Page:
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  1. That's a strange sentence. The economic elite benefit from (x) because (x) distracts us from the fact that it's the economic elite versus the rest of us? One could substitute literally anything for (x), and be able to say "the elite benefit from (x)" because (x) distracts us from being against them. The economic elite benefit from Dancing With The Stars because Dancing With The Stars distracts us from the fact that it's the rich versus the poor! At its core this is just Marxist class warfare. We are not "against" our own super-rich, generally speaking. We tend to want prosperous economies. Who benefits from that? The super rich! Oh and pretty much everyone else too, by the way, at least relative to not-prosperous economies. So if we all become relatively better off when the economy is growing, then we all (including the super rich) therefore have a shared economic goal to grow and prosper. There are basically no examples of broad prosperity among the poor and middle class coinciding with massive depletion of wealth from the wealthy. Whether by taxation, devaluation of certain asset classes, or anything else, basically zero examples of the masses thriving while the rich suffer. It never happens. Overall, we grow and prosper together (the rich too) or we shrink and suffer together. Every major macroeconomic event either tends to benefit the vast majority of us relatively speaking with a few outliers/exceptions, or hurts the vast majority of us relatively speaking, with a few outliers/exceptions. The super rich and the quite-rich and the little-bit-rich and the not-so-rich and the relatively-poor practically all have a shared economic goal of wanting our economies to grow and thrive. It isn't this demographic group of people "versus" that demographic group of people when it comes to macroeconomics. It isn't black versus white and it isn't rich versus poor. We shouldn't get brainwashed and propagandized into believing a certain subset of Americans are our sworn enemies. We can agree some of the time and disagree other times without being sworn enemies. We can even disagree most of the time without being sworn enemies. There isn't and shouldn't be a belief that we have to foment a permanent and broad class war, or race war, or age war, or even political war.
  2. It wasn't that clear you were making a comparison. Health insurance enrollments (to opt in) are valid indefinitely. The difference with health insurance is there was never any coercion to opt in and pay part of the premium. Imagine if an employer said "agree to sign this health insurance enrollment form or we'll fire you." Obviously employees are going to "agree" and sign the form. But then if a court finally decides that actually that was a violation of basic rights, they should have to sign it again now that they can actually make a non-coerced choice about it. You and I agree about this. The fact that unions are referring to this notion (that employees should sign a new form now that they're not being threatened over it) as "attacking workers" is just insane doublespeak. It's absolutely crazy.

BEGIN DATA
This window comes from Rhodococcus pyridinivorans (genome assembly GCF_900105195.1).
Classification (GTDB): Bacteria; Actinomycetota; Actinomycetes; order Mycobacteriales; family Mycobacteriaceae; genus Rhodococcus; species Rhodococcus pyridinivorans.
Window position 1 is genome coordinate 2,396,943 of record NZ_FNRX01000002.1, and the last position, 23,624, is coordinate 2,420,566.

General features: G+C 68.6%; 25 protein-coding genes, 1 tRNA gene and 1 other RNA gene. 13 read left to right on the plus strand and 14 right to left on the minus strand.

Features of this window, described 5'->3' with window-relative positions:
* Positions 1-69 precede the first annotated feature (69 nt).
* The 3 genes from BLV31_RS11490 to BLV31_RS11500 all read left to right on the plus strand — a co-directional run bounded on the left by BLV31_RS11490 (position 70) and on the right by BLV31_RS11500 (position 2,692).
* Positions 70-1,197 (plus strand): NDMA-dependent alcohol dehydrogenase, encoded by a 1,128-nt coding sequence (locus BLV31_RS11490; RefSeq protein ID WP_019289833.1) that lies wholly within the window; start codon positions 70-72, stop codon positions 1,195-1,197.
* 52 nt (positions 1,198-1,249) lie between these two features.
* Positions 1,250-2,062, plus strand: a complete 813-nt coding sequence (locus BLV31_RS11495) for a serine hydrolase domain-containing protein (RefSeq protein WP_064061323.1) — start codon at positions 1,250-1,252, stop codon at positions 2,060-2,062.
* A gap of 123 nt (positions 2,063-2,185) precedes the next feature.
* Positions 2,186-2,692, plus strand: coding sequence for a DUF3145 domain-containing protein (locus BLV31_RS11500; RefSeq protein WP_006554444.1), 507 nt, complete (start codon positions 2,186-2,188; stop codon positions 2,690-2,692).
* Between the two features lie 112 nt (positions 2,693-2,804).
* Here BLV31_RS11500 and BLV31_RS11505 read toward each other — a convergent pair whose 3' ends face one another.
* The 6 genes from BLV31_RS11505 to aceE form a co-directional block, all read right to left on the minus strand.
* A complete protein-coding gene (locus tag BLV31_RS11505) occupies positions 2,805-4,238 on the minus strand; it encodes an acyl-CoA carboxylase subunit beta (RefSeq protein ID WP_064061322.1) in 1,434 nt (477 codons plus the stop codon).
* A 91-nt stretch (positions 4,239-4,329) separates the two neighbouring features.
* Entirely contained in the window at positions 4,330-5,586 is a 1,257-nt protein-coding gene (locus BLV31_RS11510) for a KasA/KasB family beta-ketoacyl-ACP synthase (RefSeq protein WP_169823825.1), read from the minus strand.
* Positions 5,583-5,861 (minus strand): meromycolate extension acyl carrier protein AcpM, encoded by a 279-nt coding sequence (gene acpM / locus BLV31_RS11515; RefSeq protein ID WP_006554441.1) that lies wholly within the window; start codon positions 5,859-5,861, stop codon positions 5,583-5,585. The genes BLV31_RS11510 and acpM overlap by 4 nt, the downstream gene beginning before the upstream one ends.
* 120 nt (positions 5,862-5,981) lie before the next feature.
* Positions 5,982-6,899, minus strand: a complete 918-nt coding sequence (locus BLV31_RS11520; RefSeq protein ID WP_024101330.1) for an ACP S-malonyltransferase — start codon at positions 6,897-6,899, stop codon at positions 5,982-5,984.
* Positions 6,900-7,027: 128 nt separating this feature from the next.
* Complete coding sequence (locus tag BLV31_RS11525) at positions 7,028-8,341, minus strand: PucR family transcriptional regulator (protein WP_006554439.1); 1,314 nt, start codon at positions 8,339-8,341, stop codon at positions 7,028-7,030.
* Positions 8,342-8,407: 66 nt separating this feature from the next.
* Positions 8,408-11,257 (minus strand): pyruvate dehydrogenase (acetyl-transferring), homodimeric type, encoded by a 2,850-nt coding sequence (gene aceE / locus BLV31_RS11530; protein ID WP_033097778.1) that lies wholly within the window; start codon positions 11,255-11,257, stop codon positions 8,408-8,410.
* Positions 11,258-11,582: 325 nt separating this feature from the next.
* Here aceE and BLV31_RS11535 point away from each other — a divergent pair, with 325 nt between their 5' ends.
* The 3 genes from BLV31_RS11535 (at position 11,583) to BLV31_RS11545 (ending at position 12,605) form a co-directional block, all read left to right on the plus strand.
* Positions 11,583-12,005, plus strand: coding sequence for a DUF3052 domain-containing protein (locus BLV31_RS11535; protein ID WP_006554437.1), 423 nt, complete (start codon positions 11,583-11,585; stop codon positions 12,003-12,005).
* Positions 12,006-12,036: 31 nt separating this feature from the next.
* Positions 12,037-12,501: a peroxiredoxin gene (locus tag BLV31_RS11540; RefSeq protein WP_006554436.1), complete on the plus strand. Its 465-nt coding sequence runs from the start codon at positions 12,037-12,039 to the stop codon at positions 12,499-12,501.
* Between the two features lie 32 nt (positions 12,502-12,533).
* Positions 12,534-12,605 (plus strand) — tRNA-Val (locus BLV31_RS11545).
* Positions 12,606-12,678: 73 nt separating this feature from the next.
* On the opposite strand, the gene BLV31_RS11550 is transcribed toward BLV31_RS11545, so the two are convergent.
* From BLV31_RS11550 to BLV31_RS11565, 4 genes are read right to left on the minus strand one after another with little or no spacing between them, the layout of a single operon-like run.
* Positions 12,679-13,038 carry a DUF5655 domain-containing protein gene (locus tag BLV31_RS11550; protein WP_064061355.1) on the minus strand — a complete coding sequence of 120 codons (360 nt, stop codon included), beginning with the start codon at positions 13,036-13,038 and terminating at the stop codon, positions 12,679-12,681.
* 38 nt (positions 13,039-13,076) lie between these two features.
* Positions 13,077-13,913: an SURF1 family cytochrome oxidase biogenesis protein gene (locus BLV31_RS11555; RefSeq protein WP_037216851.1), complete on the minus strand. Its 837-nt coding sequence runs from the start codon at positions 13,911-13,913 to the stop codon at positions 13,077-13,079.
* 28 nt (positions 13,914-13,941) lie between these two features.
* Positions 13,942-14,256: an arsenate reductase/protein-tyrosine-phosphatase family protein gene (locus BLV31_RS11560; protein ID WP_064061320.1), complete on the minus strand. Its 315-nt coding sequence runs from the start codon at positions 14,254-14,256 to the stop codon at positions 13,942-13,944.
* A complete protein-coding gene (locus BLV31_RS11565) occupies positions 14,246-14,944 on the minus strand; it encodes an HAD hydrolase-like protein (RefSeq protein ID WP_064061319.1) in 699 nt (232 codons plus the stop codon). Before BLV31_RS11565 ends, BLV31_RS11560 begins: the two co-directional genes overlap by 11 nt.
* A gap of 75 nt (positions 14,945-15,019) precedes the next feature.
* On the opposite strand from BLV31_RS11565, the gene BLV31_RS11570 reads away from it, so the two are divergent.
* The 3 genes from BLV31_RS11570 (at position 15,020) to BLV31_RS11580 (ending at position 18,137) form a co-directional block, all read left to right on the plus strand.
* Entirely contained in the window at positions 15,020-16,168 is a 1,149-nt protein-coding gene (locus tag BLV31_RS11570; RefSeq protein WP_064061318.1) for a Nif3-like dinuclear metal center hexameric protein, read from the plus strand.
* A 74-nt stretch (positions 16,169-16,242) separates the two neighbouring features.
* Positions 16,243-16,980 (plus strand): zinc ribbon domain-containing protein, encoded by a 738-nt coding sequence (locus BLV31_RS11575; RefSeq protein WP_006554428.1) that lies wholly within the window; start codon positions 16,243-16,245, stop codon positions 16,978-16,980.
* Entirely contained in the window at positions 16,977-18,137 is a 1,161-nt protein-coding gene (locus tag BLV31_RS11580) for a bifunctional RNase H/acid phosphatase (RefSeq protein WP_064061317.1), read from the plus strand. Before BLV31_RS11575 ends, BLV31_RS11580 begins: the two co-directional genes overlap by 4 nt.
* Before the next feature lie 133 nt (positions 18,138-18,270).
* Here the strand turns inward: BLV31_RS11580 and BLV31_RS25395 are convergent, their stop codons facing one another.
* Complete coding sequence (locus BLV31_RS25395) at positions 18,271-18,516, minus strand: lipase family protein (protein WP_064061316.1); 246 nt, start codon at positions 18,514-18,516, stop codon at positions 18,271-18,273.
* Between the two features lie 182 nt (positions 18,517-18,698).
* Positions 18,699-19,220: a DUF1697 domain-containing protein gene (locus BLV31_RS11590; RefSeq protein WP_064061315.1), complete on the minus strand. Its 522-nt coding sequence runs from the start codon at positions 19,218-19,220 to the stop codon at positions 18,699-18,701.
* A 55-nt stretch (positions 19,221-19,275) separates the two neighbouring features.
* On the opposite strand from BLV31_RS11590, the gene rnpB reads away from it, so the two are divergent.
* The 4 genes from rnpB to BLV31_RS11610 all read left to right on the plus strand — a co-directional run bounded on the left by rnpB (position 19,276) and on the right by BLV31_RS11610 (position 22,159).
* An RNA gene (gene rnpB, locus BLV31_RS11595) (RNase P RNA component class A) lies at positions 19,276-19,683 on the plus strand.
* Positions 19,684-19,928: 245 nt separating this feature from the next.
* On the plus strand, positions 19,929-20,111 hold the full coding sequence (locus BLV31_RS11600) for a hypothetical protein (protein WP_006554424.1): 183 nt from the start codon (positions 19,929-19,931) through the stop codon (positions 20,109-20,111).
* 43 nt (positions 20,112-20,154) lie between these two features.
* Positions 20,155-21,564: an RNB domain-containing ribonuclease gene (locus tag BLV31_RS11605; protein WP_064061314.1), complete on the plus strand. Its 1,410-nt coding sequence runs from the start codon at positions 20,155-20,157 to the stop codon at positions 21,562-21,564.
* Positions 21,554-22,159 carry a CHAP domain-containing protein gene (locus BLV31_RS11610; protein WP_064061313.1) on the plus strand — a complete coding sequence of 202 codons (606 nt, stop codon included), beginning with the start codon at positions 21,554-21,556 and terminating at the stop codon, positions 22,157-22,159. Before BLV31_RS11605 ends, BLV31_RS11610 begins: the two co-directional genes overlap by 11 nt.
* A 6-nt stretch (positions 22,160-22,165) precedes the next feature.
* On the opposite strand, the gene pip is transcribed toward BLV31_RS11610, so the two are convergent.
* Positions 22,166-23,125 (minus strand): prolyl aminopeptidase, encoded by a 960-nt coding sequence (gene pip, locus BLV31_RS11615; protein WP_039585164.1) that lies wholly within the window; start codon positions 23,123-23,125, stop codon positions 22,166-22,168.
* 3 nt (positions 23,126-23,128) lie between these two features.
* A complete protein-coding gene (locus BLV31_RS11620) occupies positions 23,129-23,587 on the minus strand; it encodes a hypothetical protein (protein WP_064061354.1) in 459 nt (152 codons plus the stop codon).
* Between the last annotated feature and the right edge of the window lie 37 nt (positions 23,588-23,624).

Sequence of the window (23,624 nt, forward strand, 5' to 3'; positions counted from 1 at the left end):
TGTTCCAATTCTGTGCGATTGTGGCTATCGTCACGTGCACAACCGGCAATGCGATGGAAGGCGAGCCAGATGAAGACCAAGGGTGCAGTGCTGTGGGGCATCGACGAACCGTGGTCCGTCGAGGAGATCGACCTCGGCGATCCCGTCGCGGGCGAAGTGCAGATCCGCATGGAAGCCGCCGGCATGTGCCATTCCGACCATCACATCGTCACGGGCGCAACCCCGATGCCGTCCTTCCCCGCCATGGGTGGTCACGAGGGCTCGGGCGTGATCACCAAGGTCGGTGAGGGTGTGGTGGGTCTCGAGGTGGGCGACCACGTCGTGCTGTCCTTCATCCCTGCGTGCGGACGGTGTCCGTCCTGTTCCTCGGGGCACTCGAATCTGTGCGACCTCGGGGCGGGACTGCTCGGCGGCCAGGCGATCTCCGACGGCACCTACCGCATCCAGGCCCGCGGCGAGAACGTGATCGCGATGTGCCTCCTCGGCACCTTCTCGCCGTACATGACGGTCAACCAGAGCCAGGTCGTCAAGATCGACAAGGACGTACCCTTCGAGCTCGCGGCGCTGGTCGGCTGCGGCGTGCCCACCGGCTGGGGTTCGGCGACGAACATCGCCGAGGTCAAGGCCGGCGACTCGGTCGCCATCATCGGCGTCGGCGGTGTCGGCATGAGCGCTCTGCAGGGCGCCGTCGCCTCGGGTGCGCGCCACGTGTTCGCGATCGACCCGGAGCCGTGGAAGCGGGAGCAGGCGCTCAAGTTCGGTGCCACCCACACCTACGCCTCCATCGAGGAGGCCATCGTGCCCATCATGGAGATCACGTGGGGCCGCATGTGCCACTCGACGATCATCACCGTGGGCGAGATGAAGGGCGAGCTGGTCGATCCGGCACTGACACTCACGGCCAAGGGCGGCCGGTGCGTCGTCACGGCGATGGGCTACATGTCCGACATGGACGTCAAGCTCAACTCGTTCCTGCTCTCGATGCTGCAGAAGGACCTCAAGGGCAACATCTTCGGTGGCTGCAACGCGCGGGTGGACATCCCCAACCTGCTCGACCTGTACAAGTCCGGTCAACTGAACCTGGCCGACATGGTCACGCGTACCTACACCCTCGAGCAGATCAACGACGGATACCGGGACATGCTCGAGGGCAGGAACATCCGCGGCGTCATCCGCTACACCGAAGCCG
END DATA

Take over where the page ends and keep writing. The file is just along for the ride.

3. You can get it for free, if the union chooses to certify as an exclusive representative, and you're a public sector worker and/or live in one of the 27 Right To Work states. Further, even in those 23 states that are not Right To Work, the union security clause (which is what unions negotiate to demand payment from everyone in the bargaining unit) can be opposed in negotiations by the employer. It's a "permissive subject of bargaining." No employer is required to agree to a union security clause. It is wholly within the union's control to forego "exclusive representative" status and thereby not be required to do anything for non-members.
  4. This isn't about health insurance, it's about withholding money that is sent to the union.
  5. Unfortunately, until this crap is reinforced by the federal courts pursuant to Janus, it will be up to each individual public employee to vociferously and adamantly opt out in order to get the employer and union to stop withholding their money.
  6. Recent story on which this topic is based, from my former home state: Gov. Dunleavy thrusts Alaska into a leading national role as he takes on union procedures Up until last year, public sector unions in non-Right-To-Work states pretty much forced new employees in union-represented jobs to sign withholding authorizations. These "dues authorizations" basically said "Whatever I am required to pay the union in order to be able to keep my job, I agree to have it withheld and sent to the union." If they didn't agree to this, they would have to independently send money separately to the union, or else the union would order the employer to fire the employee. That's what "union security agreements" are (or were). Then in June of 2017, the Supreme Court said it was unconstitutional for public sector employers to do this. Specifically, it said: What Dunleavy and many other employers are starting to realize, is that these authorizations unions have strong-armed public employees into signing (by threatening their firing if they don't, which prior to 2018 was legal in the pubic sector), aren't valid anymore, because employees need to clearly, affirmatively and freely give consent to have money withheld from them to be sent to the union. In the past they didn't really have a free, clear, affirmative right to consent. They had to consent to have their money sent to the union or else they'd be fired. That practice is now unconstitutional. Since the agency fee era (pre-2018) allowed employees to be strong-armed into signing these authorizations, Dunleavy and others say they need to get another chance to decide if they want their money withheld. So Dunleavy is requiring new consents that give employees a free and clear choice, and the unions are ready to fight to the death over it, because they don't want union-represented employees to have another shot at making a clear and free choice. Now that the law of the land has changed as it concerns withholding money from public employees, shouldn't public employees have to clearly opt in to having their money withheld and sent to unions? Shouldn't new consents have to be signed?